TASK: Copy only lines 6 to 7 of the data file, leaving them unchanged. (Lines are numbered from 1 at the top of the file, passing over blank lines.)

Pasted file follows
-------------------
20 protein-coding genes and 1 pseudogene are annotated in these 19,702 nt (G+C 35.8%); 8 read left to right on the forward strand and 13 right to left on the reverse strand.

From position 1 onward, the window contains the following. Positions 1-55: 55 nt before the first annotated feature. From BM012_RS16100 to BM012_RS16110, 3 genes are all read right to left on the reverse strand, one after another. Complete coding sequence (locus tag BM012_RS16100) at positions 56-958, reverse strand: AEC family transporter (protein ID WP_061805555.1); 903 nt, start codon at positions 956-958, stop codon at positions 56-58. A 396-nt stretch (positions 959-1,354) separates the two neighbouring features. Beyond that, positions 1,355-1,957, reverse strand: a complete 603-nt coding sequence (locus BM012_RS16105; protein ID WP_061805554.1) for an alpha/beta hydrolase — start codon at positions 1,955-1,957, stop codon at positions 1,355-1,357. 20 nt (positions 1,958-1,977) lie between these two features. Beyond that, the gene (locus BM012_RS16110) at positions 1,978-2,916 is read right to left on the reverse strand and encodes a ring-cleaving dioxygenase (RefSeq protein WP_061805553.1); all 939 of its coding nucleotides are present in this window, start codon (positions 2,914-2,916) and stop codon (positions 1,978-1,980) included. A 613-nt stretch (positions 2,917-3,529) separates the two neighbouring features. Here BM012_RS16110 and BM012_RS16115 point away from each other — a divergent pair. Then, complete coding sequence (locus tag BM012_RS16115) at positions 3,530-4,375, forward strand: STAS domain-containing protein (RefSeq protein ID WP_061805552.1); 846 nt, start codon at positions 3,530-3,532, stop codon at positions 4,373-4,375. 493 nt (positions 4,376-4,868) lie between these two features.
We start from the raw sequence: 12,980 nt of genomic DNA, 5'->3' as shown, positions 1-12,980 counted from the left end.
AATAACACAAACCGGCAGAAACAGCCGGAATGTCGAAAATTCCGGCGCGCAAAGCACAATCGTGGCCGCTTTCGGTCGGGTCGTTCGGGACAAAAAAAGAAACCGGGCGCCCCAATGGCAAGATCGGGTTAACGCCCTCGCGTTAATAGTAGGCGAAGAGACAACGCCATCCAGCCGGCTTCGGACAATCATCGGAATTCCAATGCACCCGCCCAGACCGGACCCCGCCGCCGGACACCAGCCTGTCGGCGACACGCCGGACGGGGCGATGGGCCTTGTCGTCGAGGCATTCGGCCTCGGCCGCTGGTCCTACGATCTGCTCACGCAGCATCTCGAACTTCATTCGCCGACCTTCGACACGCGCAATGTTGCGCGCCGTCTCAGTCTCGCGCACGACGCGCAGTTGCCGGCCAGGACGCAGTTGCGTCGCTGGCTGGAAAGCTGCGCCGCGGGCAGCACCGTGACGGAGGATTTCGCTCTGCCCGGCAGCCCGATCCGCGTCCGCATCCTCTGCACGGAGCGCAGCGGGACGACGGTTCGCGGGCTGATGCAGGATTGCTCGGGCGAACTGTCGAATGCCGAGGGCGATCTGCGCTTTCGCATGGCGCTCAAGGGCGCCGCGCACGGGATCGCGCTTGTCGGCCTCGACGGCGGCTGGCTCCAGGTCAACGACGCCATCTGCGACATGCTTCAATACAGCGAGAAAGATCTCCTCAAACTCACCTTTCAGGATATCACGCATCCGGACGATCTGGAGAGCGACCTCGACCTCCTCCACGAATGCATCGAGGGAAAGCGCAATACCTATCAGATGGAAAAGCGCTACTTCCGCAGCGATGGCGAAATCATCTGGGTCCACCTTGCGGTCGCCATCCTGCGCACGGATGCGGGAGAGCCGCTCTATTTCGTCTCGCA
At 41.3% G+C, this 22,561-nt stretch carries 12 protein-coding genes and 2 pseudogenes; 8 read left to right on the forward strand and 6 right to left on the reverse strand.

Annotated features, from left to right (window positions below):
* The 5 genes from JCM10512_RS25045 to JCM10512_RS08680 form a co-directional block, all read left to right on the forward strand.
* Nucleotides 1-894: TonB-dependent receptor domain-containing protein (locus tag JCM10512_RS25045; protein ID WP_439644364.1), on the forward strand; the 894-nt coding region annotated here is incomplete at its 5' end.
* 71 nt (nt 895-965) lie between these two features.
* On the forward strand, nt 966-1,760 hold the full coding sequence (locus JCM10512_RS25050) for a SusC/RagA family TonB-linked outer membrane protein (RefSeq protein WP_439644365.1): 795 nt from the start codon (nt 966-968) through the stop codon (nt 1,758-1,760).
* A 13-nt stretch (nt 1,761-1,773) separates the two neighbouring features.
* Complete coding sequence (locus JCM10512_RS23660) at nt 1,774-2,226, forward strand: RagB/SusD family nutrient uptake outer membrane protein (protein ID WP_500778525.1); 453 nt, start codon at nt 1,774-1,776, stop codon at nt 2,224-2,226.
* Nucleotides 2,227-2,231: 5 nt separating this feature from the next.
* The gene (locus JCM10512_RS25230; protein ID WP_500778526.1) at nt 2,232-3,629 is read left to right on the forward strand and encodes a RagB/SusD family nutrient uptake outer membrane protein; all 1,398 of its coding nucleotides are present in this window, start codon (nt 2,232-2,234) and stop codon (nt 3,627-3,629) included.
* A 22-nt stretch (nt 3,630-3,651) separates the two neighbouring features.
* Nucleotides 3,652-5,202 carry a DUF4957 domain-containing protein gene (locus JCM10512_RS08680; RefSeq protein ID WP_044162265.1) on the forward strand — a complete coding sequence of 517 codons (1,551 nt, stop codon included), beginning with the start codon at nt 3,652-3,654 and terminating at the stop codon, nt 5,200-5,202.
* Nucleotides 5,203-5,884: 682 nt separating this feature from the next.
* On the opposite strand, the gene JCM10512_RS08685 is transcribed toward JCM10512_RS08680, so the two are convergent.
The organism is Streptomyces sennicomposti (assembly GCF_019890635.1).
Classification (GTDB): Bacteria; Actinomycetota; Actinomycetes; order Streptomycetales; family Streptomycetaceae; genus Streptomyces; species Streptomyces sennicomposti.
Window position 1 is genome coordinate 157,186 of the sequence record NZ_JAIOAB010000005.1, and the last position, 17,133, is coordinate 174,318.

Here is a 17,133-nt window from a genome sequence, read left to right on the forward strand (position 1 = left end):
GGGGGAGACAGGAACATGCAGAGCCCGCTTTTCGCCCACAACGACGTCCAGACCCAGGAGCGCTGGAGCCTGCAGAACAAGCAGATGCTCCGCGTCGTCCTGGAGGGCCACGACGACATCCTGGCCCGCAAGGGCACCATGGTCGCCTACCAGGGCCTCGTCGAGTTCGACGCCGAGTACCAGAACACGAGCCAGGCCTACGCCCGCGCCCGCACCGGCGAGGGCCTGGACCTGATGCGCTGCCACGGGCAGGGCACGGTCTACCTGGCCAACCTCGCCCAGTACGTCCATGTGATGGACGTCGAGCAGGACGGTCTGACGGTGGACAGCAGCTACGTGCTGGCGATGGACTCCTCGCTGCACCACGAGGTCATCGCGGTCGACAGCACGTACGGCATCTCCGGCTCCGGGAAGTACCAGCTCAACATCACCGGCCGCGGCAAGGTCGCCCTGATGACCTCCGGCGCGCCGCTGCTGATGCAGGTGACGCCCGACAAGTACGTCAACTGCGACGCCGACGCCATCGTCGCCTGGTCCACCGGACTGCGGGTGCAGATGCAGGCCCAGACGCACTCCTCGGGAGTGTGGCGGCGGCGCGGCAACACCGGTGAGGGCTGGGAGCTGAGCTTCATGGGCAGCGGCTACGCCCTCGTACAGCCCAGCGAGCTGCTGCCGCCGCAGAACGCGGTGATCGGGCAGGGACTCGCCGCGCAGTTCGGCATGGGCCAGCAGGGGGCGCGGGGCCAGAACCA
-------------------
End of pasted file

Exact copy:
Annotated features, from left to right (window positions below):
* The 5 genes from JCM10512_RS25045 to JCM10512_RS08680 form a co-directional block, all read left to right on the forward strand.